Take the 2-minute tour ×
Stack Overflow is a question and answer site for professional and enthusiast programmers. It's 100% free, no registration required.

I'm trying to use ctypes to extract data from internal python structures. Namely, I'm trying to read the 4 fields in an xrange:

typedef struct {
    PyObject_HEAD
    long    start;
    long    step;
    long    len;
} rangeobject;

Is there any standard way of getting at such fields within python itself?

share|improve this question

2 Answers 2

up vote 4 down vote accepted

You can access data you need without ctypes:

>>> obj = xrange(1,11,2)
>>> obj.__reduce__()[1]
(1, 11, 2)
>>> len(obj)
5

Note, that __reduce__() method is exactly for serialization. Read this chapter in documentation for more information.

Update: But sure you can access internal data with ctypes too:

from ctypes import *

PyObject_HEAD = [
    ('ob_refcnt', c_size_t),
    ('ob_type', c_void_p),
]

class XRangeType(Structure):
    _fields_ = PyObject_HEAD + [
        ('start', c_long),
        ('step', c_long),
        ('len', c_long),
    ]

range_obj = xrange(1, 11, 2)

c_range_obj = cast(c_void_p(id(range_obj)), POINTER(XRangeType)).contents
print c_range_obj.start, c_range_obj.step, c_range_obj.len
share|improve this answer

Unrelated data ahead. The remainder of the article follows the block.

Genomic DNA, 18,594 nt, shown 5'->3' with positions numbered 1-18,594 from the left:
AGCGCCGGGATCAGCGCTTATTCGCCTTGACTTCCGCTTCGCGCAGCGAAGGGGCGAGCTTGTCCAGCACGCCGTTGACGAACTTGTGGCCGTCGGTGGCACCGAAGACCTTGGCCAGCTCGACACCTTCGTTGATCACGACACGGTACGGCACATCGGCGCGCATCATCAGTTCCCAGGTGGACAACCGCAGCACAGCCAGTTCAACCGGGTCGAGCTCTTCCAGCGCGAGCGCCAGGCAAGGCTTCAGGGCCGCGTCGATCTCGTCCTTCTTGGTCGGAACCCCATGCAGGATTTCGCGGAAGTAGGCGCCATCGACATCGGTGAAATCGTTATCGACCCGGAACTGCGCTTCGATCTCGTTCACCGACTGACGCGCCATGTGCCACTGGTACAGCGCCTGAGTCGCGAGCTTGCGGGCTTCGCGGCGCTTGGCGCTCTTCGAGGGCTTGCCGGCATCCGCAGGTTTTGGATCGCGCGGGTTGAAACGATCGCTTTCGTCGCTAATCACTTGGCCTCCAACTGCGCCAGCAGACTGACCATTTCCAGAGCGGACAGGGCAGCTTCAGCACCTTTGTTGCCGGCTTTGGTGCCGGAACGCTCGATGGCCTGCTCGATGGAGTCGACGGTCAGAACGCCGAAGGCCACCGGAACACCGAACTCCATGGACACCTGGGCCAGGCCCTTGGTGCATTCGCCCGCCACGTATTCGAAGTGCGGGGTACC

Sorry, I forgot to mention in the question that I need to be compatible with Python 2.5. Serialization was only added in python 2.6. –  UsAaR33 Nov 25 '09 at 9:16
    
I've added ctypes example. –  Denis Otkidach Nov 25 '09 at 9:39
    
Excellent, excellent answer! –  jathanism Nov 25 '09 at 14:35
    
Worked perfectly; thanks so much. (And now it is clear how to do this for general types) –  UsAaR33 Nov 27 '09 at 9:23

The ctypes module isn't meant for accessing Python internals. ctypes lets you deal with C libraries in C terms, but coding in Python.

You probably want a C extension, which in many ways is the opposite of ctypes. With a C extension, you deal with Python code in Python terms, but code in C.

UPDATED: Since you want pure Python, why do you need to access the internals of a built-in xrange object? xrange is very simple: create your own in Python, and do what you want with it.

share|improve this answer
    
In the ideal world, I would use one. However, what I am distributing must be written in pure python; I cannot have the users to compile python extensions. –  UsAaR33 Nov 25 '09 at 3:18
    
I'm implementing a library (open-source part of PiCloud(.com) ) which needs to serialize such objects in python 2.5. Note: I can always do a str(xrange_object) and then parse, but besides being very kludgey won't work for other C objects I'm trying to get at. –  UsAaR33 Nov 25 '09 at 4:28

Your Answer

 
discard

By posting your answer, you agree to the privacy policy and terms of service.

Not the answer you're looking for? Browse other questions tagged or ask your own question.